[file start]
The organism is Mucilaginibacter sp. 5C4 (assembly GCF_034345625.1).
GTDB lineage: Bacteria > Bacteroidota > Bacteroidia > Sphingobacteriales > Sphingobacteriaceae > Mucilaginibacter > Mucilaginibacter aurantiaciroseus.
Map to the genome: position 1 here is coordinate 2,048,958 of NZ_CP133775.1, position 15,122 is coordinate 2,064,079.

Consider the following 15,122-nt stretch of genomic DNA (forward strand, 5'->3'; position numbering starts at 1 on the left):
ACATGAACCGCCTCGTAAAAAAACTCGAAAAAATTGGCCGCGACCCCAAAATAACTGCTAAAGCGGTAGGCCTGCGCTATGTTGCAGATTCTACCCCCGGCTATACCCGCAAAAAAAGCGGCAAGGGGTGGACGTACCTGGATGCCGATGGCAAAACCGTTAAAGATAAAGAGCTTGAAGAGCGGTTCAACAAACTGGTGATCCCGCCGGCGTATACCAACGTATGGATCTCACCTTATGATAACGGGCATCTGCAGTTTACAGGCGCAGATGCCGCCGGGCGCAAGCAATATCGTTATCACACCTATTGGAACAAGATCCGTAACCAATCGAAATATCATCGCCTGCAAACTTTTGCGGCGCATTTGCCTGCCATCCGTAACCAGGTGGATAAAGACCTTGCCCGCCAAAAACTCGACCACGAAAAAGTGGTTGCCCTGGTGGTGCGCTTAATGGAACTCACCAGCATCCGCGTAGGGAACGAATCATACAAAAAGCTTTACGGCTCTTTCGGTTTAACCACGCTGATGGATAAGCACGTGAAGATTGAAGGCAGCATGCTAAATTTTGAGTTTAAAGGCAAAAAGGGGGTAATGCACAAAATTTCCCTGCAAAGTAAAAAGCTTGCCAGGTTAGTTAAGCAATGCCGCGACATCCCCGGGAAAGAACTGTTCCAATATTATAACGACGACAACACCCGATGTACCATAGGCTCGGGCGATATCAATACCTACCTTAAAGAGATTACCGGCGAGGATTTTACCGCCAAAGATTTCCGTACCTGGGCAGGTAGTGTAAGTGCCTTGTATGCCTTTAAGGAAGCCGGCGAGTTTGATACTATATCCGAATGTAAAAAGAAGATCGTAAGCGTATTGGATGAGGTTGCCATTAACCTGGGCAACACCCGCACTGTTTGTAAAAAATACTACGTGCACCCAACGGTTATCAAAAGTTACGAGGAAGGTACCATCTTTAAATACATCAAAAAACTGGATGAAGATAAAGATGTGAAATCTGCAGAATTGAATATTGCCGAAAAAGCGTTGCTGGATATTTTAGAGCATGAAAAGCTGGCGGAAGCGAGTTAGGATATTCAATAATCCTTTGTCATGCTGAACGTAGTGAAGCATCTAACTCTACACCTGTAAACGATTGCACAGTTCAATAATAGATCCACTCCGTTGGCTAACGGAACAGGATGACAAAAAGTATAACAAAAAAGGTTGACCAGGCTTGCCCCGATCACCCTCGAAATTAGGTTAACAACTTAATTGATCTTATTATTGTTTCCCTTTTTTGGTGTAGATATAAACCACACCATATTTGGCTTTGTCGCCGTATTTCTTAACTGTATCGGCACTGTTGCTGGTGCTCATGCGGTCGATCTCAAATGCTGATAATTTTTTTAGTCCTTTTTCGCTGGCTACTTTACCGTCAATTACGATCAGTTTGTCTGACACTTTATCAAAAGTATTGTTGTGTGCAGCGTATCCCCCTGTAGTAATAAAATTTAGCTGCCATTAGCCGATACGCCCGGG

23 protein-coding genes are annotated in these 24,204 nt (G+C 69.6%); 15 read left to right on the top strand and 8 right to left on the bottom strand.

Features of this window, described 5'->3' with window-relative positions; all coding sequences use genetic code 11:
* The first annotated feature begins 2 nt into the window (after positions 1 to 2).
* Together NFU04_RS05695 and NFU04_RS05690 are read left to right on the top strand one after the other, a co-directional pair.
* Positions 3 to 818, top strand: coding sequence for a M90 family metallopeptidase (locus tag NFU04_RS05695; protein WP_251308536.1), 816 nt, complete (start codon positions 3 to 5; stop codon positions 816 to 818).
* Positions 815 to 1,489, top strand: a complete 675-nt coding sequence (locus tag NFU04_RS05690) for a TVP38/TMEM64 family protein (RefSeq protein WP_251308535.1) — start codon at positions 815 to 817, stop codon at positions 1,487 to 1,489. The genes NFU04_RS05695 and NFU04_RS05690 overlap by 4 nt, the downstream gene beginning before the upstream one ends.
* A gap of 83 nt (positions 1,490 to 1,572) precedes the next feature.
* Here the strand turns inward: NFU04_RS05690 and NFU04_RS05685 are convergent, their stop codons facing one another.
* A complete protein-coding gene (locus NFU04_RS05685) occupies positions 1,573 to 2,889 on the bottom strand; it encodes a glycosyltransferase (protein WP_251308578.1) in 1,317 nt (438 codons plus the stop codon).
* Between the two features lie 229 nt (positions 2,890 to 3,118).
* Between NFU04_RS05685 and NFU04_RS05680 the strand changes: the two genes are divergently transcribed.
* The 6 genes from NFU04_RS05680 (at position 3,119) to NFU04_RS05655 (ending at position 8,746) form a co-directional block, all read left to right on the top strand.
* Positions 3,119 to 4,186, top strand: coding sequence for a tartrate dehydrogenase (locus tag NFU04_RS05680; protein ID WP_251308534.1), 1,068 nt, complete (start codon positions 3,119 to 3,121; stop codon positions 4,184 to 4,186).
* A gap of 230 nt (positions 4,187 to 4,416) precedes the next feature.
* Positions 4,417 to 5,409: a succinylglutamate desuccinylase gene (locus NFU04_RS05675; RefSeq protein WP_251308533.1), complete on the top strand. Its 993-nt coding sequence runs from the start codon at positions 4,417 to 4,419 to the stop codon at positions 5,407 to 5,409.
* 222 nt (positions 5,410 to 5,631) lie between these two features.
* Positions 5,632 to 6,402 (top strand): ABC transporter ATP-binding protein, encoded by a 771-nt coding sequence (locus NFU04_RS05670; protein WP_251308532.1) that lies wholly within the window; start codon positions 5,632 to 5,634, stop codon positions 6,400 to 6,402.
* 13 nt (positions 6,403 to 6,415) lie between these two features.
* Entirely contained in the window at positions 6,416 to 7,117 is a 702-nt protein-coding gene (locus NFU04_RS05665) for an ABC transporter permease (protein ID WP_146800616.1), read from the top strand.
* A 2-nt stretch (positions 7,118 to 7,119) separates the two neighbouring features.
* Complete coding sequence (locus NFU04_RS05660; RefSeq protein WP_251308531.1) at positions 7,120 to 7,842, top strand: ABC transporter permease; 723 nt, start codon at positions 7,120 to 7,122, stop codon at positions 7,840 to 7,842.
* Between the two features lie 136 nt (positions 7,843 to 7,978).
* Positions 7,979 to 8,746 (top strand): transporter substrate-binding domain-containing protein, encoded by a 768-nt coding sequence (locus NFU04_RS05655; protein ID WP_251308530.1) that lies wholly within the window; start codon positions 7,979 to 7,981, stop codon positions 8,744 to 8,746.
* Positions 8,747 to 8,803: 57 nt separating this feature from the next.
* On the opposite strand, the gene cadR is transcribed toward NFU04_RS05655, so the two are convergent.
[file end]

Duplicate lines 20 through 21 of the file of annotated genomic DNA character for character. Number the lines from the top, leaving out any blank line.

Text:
* Positions 4,417 to 5,409: a succinylglutamate desuccinylase gene (locus NFU04_RS05675; RefSeq protein WP_251308533.1), complete on the top strand. Its 993-nt coding sequence runs from the start codon at positions 4,417 to 4,419 to the stop codon at positions 5,407 to 5,409.
* 222 nt (positions 5,410 to 5,631) lie between these two features.